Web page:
R.I.P. -- Six month newspaper circulation reports are gone for good
Compulsive calendar watchers may have notice that May 1 has come and gone without the typical report on newspaper circulation averages for the six months ended March 31.
There isn't such a report and won't be.
Instead the Alliance for Audited Media is requiring newspapers to report quarterly and giving them the option of updating digital metrics monthly.
The first of the new format quarterly reports are available on AAM's website and others will be uploaded over the next several weeks, according to Neal Lulofs, executive vice president for marketing and strategy.
The so-called Consolidated Media Reports aim to offer more detailed and more up to date information. Of course, they include paid digital subscriptions and other variations like free Sunday distribution of coupon packets without the news to selected zip codes.
The six-month reports, dating back to the 1960s, were known for most of their life as FAS-FAX and more recently as Snapshot. They were tailored to the pre-digital era where paid daily and Sunday circulation were the numbers that mattered, and there were only a few minor sub-categories like distribution to schools.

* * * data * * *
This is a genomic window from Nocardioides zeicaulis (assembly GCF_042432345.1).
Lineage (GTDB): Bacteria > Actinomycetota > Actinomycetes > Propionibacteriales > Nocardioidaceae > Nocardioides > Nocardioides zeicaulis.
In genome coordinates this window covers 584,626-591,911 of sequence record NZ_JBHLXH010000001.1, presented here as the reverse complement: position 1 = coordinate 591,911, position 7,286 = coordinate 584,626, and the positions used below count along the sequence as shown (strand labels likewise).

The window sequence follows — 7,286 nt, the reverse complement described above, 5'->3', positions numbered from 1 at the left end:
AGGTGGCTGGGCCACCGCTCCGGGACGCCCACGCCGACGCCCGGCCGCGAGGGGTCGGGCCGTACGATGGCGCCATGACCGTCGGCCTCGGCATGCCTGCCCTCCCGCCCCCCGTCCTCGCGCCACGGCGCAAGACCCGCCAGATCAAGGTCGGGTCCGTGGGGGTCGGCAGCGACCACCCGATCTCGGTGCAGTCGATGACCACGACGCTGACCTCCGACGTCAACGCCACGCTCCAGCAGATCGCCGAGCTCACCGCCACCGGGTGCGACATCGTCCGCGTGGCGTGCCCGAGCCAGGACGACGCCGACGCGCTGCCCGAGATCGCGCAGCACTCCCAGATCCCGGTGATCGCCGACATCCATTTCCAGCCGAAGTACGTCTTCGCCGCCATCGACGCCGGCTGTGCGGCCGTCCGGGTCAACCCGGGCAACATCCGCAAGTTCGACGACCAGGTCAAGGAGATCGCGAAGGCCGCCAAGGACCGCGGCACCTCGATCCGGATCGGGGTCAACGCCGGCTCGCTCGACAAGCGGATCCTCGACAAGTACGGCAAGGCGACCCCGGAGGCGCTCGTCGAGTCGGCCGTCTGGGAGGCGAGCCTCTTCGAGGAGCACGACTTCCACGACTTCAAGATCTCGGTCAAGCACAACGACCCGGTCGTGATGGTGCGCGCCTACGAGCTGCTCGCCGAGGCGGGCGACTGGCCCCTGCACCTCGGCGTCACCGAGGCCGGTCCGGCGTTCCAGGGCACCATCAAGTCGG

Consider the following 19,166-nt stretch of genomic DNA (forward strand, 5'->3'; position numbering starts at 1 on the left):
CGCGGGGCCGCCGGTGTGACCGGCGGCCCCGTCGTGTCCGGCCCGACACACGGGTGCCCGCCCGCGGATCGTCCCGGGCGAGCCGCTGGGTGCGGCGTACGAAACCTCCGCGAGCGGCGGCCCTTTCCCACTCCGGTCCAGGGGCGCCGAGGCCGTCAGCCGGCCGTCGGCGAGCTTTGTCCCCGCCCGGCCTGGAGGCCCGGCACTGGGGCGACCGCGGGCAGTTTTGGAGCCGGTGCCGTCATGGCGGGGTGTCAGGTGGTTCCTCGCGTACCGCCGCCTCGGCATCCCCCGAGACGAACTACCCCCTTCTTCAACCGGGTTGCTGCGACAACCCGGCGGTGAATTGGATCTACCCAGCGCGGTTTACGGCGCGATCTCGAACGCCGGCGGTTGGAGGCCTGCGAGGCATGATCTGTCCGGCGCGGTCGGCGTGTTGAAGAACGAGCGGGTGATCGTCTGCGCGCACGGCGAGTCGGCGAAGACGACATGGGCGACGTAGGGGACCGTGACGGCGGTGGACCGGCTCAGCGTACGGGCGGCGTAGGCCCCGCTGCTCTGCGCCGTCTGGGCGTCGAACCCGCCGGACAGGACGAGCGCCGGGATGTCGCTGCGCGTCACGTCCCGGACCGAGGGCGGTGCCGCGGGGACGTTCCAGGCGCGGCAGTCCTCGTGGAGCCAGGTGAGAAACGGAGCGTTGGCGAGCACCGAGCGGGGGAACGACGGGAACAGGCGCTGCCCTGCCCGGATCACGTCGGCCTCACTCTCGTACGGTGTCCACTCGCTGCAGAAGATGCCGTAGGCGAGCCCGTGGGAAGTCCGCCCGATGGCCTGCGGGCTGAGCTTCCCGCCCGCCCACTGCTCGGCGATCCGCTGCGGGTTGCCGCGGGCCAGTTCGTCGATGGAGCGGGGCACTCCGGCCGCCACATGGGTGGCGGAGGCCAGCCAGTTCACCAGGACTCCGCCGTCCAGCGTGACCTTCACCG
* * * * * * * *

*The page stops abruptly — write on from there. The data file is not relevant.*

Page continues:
In recent years, comparability got muddled with varying strategies on paywalls, new categories like replica editions (a digital file of the print paper), and the decision of some papers, especially in the Advance chain, not to publish or home-deliver print papers on certain days.
Then, as now, the main point of the reports and regular audits was to give media buyers reliable information as they chose where to place ads. The six-month releases served to raise the profile of AAM, known previously as the Audit Bureau of Circulations.
The good old days were not without controversy. In 2004, four large papers -- Newsday, the Chicago Sun Times, the Dallas Morning News and El Hoy -- were caught padding their totals by tens of thousands. They were forced to give refunds or free placements to advertisers who had bought at rates based on the inflated numbers.
Registered reporters can still access the AAM database for free. And the alliance's PR department can help with navigation, recognizing, as Lulofs put it in an e-mail, that "making sense of the data isn't always easy."
It also is still possible, with some work, to generate lists of top papers by circulation. However, Lulofs wrote:
Folks who insist on rankings are on their own. We continue to discourage it, as I don’t know how you can validly and confidently rank figures that are not necessarily comparable, especially for those papers that don’t report a five-day average.
Calculating an industry-wide total or year-to-year trend in circulation is even trickier. The Pew Research Center used its own methodology in the recent State of the News Media report and arrived at an estimate that both daily and Sunday circulation declined a bit more than 3 percent in 2014.
I asked Lulofs if AAM had a comment on how accurate that might be.
We didn’t do any of that analysis. Nor have we for ourselves, candidly, so I can’t really say if we think the figures are in line with our views or not.